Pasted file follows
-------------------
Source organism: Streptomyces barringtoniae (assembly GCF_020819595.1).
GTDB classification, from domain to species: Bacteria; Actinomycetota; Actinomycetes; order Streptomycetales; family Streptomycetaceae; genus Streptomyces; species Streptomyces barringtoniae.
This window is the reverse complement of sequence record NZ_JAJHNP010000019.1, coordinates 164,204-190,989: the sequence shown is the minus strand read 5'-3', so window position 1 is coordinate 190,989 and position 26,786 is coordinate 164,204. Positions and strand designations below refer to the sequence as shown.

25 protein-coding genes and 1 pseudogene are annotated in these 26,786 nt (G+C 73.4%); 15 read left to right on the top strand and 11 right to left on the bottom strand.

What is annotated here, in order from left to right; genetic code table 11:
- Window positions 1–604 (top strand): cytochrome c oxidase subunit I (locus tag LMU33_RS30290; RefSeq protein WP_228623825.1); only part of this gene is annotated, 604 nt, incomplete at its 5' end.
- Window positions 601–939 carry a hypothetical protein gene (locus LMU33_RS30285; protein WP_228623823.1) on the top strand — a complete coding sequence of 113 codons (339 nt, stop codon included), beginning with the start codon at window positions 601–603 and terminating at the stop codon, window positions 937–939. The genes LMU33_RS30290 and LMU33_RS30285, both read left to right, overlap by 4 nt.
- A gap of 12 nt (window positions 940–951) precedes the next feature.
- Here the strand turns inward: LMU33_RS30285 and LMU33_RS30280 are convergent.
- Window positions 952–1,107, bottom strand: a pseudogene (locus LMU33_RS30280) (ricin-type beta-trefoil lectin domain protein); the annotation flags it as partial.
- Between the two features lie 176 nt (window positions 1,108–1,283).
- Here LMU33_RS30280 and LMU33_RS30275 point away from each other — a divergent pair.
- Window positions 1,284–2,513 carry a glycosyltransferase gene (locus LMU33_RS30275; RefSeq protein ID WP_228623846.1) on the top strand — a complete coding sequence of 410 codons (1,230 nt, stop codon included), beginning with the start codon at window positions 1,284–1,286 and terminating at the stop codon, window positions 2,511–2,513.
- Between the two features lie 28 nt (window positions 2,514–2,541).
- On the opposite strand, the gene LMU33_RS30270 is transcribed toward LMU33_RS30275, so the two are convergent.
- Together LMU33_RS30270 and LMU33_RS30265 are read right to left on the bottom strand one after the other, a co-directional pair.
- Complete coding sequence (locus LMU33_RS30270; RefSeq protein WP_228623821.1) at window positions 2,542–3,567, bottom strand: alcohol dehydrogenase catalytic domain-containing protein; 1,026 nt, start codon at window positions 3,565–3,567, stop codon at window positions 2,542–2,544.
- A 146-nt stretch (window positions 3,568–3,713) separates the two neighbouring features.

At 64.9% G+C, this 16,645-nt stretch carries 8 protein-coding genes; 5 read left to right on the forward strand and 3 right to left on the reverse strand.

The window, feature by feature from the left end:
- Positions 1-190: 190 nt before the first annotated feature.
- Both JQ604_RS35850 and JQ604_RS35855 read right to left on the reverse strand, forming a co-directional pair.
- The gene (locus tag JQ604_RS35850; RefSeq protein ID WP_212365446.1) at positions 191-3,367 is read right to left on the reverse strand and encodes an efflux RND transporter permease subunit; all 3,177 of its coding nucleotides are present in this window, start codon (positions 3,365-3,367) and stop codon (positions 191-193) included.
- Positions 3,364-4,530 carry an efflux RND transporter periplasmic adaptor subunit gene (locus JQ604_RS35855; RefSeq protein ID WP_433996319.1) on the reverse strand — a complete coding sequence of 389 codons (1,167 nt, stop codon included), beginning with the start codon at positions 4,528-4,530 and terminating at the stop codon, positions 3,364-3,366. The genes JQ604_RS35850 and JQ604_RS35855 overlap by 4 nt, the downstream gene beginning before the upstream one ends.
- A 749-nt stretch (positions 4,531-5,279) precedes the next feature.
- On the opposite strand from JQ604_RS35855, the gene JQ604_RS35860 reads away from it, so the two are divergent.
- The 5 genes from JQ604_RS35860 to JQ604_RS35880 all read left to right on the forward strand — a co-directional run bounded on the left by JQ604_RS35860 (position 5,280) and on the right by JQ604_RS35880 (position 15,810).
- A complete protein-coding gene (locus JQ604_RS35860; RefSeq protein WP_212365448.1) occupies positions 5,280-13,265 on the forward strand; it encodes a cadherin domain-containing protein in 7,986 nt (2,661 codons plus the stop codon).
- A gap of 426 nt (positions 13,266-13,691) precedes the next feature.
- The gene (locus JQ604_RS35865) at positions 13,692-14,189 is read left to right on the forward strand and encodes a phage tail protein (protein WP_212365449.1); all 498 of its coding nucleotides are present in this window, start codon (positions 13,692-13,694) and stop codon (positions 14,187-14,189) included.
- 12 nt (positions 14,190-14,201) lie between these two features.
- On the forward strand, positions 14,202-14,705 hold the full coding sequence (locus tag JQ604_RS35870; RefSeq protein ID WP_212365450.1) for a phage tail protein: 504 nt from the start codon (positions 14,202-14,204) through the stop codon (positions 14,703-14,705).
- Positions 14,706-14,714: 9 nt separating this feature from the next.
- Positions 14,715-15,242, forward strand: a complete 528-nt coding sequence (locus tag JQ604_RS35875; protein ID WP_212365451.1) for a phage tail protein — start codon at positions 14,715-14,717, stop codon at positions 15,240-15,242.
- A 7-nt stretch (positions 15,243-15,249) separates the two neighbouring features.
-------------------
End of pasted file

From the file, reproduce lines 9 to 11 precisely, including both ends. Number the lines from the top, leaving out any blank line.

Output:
- Here the strand turns inward: LMU33_RS30285 and LMU33_RS30280 are convergent.
- Window positions 952–1,107, bottom strand: a pseudogene (locus LMU33_RS30280) (ricin-type beta-trefoil lectin domain protein); the annotation flags it as partial.
- Between the two features lie 176 nt (window positions 1,108–1,283).